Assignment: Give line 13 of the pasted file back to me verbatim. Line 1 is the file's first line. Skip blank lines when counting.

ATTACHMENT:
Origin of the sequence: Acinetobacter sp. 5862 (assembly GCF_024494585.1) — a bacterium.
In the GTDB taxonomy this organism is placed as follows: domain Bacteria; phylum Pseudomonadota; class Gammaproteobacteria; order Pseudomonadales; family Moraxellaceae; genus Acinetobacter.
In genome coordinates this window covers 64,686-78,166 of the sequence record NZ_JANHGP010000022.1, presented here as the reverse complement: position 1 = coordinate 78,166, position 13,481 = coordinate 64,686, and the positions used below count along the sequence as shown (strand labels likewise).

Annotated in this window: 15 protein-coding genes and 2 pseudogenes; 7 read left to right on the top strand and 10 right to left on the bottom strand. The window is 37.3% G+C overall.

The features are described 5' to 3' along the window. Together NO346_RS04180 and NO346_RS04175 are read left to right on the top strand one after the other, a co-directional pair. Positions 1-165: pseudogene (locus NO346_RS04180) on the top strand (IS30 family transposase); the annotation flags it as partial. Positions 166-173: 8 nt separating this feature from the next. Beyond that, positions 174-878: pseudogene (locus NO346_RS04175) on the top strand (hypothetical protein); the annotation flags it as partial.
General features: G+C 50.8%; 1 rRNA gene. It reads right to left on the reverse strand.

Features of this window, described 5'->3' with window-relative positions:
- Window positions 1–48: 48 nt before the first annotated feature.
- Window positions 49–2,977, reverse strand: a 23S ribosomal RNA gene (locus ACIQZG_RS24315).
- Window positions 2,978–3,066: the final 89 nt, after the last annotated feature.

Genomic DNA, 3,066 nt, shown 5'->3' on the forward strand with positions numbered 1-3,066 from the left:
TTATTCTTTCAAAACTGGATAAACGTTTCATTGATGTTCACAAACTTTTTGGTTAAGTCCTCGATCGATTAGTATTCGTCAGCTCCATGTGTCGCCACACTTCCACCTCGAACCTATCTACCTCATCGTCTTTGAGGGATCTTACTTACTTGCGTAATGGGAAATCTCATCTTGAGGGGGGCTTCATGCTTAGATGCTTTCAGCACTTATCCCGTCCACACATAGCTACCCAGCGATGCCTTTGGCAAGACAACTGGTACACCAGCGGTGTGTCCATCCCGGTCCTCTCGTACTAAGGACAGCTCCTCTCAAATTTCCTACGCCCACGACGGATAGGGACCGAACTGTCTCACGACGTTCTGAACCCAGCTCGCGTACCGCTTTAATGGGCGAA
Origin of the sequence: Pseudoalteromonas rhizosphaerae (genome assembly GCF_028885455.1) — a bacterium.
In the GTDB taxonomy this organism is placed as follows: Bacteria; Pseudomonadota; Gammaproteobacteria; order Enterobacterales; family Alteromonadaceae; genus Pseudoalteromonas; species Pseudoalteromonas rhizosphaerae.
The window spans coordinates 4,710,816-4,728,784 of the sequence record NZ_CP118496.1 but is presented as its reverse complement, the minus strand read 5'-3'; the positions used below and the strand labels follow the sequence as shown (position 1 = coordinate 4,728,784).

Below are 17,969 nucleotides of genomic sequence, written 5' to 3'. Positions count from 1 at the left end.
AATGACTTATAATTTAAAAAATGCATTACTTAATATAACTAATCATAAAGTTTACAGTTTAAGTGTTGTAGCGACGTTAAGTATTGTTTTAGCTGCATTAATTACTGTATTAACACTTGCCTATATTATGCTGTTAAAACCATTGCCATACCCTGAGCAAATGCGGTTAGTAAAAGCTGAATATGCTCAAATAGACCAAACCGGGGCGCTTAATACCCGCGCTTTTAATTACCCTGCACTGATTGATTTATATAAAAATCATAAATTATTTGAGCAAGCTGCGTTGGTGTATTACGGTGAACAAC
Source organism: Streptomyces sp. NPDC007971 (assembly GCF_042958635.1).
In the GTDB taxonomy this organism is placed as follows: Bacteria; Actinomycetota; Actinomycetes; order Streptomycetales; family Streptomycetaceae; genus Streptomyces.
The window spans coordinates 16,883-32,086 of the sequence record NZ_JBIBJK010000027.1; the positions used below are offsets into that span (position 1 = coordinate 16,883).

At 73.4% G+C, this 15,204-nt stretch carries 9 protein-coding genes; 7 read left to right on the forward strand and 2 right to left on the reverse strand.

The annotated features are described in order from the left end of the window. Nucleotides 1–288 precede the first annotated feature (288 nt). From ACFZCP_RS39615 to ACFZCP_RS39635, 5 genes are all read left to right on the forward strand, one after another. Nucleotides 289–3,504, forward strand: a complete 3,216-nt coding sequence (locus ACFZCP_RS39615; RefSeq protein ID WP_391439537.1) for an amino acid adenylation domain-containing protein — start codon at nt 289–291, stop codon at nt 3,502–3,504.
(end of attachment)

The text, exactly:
Origin of the sequence: Pseudoalteromonas rhizosphaerae (genome assembly GCF_028885455.1) — a bacterium.